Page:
Colony Chapter Twelve

Drawing of a beam coming from a flying saucer, causing fire. Caption reads: "Colony Work in progress."

Special Delivery chapter of work in progress by Iris Carden

Angela and Martha picked Maria up after work, then they drove to the cruise ship terminal. 

The shops were empty, windows smashed where people had accessed products they needed. There were no ships in port. 

“I wonder what we’re looking for,” Angela said to the others.  

A voice behind her answered, “A friend, maybe?”

She spun around. The other women followed suit. 

She spun around, the other women following suit.  Eric stepped out through a broken glass door. “Jamie and the rugrats send their love. Charlie here, and I need a place to hide out for a day or two, and somewhere to store some hardware.”

A second man stepped out behind Eric. “Are these the women we’re supposed to train to be bombers?” He had a New Zealand accent.

“Yes,” Angela said. “We have a place for you to hide out, and to store hardware, and yes, we are indeed the women who want to learn about bombs.”

In the journey back to Angela’s parent’s house, the soldiers explained they were one of a number of two person teams sneaking back into Brisbane, with weapons and explosives.  They were going to set explosives in a number of key places, all set to explode at the same time, as the Australian and New Zealand forces landed, to retake the city.  The same was happening in all the other capitals where the Zaratins had taken over.  The plan was to quickly retake the capitals, before the Zaratins had the opportunity to spread out further into the regional areas.

Martha shook her head.  “So much destruction already, and we’re going to be part of more.”

“We didn’t ask for war,” Eric said, “but we’re not just giving our country away.”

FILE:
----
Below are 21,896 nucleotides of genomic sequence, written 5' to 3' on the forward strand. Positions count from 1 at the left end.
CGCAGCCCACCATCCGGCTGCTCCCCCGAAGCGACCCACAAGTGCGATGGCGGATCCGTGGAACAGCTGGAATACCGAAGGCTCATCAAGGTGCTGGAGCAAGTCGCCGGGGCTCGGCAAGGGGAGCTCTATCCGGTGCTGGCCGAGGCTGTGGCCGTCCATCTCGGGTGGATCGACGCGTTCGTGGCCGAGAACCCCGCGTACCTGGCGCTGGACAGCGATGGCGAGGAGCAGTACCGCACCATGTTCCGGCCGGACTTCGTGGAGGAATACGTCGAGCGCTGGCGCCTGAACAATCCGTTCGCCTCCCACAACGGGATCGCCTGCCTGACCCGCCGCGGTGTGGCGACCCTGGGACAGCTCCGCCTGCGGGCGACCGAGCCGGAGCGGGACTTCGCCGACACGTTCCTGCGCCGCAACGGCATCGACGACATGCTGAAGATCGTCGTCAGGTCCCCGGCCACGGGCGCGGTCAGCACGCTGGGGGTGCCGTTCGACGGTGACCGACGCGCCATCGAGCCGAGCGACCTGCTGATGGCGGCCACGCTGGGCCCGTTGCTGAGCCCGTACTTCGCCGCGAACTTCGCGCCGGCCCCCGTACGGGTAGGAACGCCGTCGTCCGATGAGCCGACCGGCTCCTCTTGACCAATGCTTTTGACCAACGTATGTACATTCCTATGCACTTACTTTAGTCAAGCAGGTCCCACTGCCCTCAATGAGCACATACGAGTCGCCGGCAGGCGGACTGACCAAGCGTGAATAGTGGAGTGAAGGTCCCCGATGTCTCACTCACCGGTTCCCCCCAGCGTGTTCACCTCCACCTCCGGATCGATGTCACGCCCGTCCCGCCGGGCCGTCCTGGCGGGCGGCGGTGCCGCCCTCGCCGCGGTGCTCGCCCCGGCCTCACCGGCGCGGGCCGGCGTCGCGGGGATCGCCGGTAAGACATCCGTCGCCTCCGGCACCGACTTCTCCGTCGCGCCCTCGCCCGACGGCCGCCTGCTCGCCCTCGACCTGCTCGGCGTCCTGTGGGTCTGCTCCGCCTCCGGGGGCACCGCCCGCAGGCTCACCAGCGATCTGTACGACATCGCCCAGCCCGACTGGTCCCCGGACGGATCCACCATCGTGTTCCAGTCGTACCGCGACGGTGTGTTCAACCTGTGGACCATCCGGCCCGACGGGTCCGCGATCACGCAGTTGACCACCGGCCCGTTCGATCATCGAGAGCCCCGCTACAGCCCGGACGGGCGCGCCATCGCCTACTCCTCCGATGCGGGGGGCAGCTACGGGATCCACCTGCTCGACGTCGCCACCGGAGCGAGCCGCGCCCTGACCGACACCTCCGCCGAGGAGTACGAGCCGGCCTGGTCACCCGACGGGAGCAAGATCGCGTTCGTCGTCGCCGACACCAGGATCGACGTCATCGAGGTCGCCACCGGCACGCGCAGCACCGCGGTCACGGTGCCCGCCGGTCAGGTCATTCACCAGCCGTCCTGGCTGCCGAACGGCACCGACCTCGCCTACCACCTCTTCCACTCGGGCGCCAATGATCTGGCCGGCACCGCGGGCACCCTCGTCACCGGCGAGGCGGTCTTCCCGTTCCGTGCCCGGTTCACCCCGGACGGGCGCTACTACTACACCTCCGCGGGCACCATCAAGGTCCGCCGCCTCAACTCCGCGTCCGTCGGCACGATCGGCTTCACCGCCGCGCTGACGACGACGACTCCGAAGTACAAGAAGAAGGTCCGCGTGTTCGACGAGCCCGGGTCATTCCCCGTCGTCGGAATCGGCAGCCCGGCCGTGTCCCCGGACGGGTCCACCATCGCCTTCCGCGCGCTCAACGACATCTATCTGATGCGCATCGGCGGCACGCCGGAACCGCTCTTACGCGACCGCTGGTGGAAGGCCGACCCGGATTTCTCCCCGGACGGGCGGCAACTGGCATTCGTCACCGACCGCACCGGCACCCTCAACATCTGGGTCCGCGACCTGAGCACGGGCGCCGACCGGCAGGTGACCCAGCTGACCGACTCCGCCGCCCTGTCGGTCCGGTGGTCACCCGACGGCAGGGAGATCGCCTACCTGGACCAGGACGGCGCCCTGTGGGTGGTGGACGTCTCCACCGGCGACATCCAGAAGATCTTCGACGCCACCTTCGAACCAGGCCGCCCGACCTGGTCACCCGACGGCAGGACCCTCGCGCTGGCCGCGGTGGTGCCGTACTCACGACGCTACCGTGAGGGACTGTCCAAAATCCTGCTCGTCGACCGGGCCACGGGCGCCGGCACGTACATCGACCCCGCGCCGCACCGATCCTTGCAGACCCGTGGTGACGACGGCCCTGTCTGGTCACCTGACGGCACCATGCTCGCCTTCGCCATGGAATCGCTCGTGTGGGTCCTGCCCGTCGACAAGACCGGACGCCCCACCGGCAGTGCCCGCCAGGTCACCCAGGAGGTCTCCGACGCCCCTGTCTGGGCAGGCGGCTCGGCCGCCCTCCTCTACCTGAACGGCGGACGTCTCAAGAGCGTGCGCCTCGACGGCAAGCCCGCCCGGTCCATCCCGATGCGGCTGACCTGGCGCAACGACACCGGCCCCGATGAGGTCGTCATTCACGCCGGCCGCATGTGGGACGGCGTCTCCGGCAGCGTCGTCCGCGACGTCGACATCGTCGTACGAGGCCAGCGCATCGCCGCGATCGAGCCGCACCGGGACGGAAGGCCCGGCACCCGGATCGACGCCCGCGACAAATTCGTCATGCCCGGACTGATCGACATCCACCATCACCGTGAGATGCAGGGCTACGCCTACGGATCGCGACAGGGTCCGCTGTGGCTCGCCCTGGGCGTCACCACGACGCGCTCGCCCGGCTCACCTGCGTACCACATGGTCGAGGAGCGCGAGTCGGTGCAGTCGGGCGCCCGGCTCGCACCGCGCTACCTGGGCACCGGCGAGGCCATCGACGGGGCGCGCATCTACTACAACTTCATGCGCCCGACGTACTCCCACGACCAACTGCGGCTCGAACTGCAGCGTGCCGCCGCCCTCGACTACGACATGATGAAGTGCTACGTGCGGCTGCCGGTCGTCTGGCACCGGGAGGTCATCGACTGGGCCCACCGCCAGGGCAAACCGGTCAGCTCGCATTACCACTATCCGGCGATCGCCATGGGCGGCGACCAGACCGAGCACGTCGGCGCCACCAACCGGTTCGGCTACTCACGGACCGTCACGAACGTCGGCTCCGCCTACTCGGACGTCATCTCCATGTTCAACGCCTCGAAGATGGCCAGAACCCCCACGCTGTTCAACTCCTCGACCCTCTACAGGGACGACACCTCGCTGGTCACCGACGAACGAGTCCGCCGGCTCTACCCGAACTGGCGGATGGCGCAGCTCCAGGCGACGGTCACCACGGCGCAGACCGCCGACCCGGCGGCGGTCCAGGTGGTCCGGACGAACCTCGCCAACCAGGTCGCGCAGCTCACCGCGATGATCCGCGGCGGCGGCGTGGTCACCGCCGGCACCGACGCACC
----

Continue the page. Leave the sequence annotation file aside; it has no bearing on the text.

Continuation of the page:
“We’re going to need a vehicle,” Eric said.  “Something that isn’t conspicuous.”

“I guess we’re stopping at a car hire place on the way home,” Angela said. “Go for electric, we can recharge easily at home.”

They went home, via a used car yard.

With the newly-acquired car in the garage alongside the minibus, Angela opened the secret door and led the two soldiers into the bunker. She showed them the second exit in the forest as well. 

“I’m afraid it could get crowded.  This is where Mum and Dad hide if the Zaratins drop by. It’s that or a reeducation camp, or whatever they’re calling it.”

They decided to move Barry’s comic book stash to the stable, with other stored items, to make room for the explosives and weapons the soldiers had brought with them.

Over dinner that night, the soldiers repeated their plan, about spreading out over the city and setting explosives in strategic places, so they could all be detonated remotely as the military landed.

“It turns out, it’s not that hard to cross back over the border,” Eric said. “Zaratins aren’t patrolling the water or the air.  They have access to everything on our bases and aren’t using it.  We don’t think they know how.  They’ve got these amazing space ships in each of the capital cities, with the beam weapons that can take down buildings, and they’ve got hand-held or tentacle-held weapons that are devastating, but they don’t seem to understand planes, cars, ships, trains, any of the things we take for granted.”